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Meet the Clinical Assessment Team

Admitting you need help can be hard. And while taking the next step to make the call for help can be even harder, it’s where recovery often begins. The clinicians who answer calls from patients and families seeking support at Eating Recovery Center and Pathlight Mood & Anxiety Center understand that. The Clinical Assessment Team (CAT) is staffed with compassionate, master’s-level clinicians who are responsible for supporting prospective patients, their families and outpatient teams. This work takes place from the point of the initial call throughout the patient’s full intake and assessment process, until their arrival.

Four Clinical Assessment Managers oversee these teams in their assigned regions: Dorothy Kharrat, MS, LPC-S, manages the South region; Jackie LeBlanc, AM, LCSW, the Midwest and East Coast; Joanna McComb, MSW, LCSW-CO, CEDS, the Mountain Region; and Krista Erickson, MA, LPC (CO), AAC (WA), the West region.

“My part as a manager is to ensure my team has all they need to do their job of assessing patient and families in order to get them to access appropriate care quickly,” McComb explains. “I make myself available for questions, trouble shoot barriers and jump in to help cover when needed."

The teams strive to offer safe and ethical treatment in the least restrictive treatment environment possible to meet someone’s needs. Erickson explains, “Because we offer all levels of care (i.e., 24/7 to Virtual Intensive Outpatient Programming) for both mood primary and eating disorder primary services, we have the flexibility to consider all options for someone seeking care, and we do just that.”

Why master’s level clinicians are important

Unique to ERC and Pathlight, all Clinical Assessment Team members are master's level clinicians trained in working with and diagnosing individuals with mental health disorders. “Often, patients and families are in a fragile state when reaching out to our team and having the education and skills to help move them through this process in a respectful, yet clinical way is vital,” Kharrat said.

Furthermore, LeBlanc says, “The Clinical Assessment Specialist is someone versed in different treatment modalities who can provide a safe and non-judgmental environment, establish rapport and create a personal connection, appreciate the patient's willingness to be vulnerable and adhere to confidentiality. We do this while effectively gathering very personal clinical information that supports the recommended treatment the patient needs and deserves.”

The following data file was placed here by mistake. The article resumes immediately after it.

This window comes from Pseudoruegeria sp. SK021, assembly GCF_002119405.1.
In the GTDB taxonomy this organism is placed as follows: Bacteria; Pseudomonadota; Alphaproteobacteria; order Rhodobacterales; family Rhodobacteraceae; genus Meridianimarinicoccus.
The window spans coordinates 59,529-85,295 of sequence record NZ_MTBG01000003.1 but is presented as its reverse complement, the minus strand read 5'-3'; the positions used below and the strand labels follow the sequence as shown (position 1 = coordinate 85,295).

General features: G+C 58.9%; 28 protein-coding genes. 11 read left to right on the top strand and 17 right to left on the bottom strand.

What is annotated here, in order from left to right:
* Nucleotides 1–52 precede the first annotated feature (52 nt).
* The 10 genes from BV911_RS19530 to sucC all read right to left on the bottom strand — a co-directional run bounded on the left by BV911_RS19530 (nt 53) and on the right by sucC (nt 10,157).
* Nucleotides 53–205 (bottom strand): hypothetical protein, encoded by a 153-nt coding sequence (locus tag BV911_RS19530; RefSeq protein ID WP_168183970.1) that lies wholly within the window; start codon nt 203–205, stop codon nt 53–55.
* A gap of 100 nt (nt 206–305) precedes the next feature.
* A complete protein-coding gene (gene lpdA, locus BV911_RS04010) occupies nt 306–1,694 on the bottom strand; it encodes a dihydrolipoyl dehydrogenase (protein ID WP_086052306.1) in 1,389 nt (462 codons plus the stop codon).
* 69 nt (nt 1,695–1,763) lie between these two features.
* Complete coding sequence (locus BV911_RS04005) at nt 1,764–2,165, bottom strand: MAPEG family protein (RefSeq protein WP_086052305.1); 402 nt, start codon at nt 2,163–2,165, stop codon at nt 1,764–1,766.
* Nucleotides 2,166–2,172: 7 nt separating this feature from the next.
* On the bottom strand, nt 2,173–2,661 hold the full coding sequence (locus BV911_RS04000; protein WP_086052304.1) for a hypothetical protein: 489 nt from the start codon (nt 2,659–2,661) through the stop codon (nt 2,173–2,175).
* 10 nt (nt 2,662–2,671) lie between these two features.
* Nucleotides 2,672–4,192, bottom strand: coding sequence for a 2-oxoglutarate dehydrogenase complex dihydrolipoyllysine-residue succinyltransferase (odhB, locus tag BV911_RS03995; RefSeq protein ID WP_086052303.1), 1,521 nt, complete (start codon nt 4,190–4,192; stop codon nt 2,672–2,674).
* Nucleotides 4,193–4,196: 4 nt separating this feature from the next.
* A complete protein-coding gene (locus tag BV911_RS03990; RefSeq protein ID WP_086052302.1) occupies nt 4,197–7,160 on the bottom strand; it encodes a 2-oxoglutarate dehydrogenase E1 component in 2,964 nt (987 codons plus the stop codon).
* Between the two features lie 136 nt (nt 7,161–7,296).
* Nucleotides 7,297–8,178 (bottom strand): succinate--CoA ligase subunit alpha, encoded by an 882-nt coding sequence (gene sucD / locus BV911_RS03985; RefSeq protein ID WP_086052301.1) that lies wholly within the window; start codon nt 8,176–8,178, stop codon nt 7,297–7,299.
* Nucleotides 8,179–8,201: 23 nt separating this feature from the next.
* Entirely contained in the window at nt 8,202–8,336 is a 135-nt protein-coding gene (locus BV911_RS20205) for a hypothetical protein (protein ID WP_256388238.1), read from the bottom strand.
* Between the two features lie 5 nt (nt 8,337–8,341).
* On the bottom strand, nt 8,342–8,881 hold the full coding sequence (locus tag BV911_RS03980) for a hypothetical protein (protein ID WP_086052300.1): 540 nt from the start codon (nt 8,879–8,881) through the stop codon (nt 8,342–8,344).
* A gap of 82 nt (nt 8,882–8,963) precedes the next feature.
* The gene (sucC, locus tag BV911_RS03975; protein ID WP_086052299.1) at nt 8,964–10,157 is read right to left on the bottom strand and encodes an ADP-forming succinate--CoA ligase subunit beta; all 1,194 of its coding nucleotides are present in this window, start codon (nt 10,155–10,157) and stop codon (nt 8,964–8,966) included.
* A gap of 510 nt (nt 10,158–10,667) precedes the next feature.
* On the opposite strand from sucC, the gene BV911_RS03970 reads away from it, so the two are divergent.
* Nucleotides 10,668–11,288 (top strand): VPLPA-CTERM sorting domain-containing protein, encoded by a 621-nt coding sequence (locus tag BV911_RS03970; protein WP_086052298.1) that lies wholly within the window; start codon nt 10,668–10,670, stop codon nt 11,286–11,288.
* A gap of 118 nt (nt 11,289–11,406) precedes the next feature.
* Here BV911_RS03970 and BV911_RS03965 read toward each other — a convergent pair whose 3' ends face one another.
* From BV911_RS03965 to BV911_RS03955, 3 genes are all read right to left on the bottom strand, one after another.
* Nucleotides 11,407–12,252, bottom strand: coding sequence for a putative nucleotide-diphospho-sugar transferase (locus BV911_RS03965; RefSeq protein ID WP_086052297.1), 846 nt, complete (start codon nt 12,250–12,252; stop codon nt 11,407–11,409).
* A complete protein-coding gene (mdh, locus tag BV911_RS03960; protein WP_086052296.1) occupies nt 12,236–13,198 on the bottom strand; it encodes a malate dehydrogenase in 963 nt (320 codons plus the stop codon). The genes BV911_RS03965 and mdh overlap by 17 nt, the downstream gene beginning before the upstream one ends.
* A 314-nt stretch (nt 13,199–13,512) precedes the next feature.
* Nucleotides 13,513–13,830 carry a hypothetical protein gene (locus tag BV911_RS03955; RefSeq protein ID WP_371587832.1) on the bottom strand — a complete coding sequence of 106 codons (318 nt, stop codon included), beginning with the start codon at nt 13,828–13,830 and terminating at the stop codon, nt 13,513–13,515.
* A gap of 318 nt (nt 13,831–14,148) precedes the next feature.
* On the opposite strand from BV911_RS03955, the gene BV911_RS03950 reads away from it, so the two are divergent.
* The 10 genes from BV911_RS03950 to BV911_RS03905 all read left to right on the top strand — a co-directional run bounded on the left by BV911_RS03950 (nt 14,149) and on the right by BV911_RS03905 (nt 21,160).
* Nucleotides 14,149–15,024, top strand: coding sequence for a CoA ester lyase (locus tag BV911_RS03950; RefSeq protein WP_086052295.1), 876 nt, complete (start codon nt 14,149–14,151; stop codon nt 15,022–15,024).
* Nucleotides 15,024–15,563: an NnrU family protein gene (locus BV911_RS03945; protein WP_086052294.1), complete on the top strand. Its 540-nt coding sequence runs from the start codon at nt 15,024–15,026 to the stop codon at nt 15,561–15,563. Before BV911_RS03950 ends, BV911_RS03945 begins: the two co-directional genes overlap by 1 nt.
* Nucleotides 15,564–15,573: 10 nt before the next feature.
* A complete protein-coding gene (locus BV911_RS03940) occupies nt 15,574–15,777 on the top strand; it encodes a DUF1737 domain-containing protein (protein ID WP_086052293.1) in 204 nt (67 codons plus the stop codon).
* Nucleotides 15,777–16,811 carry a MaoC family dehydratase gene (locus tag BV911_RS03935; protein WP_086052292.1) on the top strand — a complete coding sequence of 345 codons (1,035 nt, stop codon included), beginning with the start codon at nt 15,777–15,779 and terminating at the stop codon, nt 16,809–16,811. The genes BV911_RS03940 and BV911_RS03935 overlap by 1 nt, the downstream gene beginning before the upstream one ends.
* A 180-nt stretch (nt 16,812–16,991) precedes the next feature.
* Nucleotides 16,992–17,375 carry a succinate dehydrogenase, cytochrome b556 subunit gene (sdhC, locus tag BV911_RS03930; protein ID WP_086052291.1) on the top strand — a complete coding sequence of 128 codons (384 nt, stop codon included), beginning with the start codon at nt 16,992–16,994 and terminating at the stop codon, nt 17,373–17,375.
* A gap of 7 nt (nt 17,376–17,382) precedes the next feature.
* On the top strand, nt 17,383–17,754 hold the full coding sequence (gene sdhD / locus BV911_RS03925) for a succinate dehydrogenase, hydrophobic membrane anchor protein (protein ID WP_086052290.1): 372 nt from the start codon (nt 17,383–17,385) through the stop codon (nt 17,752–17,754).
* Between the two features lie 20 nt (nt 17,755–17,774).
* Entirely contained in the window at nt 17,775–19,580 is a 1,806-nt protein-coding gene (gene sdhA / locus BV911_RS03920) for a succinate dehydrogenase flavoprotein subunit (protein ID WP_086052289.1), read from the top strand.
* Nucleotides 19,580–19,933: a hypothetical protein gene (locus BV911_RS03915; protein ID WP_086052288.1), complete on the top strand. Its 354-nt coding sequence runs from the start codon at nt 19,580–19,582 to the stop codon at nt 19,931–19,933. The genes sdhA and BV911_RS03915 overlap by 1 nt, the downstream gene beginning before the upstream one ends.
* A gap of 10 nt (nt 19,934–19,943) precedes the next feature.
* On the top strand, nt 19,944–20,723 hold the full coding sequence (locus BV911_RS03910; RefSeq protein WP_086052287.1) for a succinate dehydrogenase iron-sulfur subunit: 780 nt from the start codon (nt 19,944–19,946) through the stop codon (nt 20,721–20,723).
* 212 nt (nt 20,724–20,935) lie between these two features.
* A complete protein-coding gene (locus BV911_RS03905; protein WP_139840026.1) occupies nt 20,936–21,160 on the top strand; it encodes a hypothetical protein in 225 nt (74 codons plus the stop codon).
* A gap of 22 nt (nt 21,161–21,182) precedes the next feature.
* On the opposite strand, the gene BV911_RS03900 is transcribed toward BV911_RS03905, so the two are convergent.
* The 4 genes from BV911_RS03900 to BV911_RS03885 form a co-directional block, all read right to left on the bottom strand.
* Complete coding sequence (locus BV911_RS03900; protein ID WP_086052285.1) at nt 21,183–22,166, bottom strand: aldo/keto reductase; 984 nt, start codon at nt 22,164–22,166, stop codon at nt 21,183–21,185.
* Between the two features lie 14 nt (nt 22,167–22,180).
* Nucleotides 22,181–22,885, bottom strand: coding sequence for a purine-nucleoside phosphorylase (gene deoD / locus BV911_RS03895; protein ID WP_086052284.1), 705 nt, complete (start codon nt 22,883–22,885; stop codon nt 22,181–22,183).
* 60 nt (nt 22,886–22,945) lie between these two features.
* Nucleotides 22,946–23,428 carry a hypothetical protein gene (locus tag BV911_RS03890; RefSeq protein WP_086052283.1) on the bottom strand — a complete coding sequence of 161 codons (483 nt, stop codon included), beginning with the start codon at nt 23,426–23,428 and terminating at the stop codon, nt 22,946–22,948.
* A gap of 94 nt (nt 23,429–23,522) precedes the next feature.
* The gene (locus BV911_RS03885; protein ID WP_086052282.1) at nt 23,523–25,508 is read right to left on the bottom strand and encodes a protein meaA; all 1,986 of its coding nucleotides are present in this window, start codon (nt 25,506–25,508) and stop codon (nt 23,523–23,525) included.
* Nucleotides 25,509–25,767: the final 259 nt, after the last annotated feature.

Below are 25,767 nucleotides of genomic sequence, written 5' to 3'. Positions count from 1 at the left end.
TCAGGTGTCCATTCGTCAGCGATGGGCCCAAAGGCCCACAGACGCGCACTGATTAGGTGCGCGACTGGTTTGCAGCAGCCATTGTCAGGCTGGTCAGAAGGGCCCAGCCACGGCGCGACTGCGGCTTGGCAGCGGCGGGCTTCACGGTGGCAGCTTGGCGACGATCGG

How we work with families, friends and support systems

Because it is helpful when all those involved in a patient’s care—including referring providers, therapists and family members—are agreeable and supportive of the recommendations, the Clinical Assessment Team collaborates with the entire support system to ensure the patient can access the most appropriate care for their needs. “We strive to provide professionals and families answers to their questions to ensure this is the best option for their loved one or client,” says McComb.

During assessments with prospective patients, clinicians use case conceptualization, staffing, individual and group supervision and training to foster the best clinical and ethical treatment recommendations. “Our assessments are person-centered, biopsychosocial, semi-structured, open-ended and self-reported,” says LeBlanc. “This enables us to foster an environment that allows opportunity for our patients to share their stories.”

Genuine care is not just a concept -- it’s an action

Once a treatment plan is finalized, the next step is admission, and the clinicians strive to make that happen within a two-week timeframe. “It’s important for those who have made the brave choice to access care to be able to receive it as quickly as would be possible,” says Erickson.

Upon admission, a CAT member welcomes the patient and walks them through the check-in process. This helps patients feel more confident in their decision to seek treatment with Eating Recovery Center and Pathlight Mood & Anxiety Center.

The managers all agree that their clinicians go above and beyond to assist patients and their families. “This role can be fast-moving, dynamic and stressful at times,” says Kharrat. “But their genuine care for those they are working with never waivers.”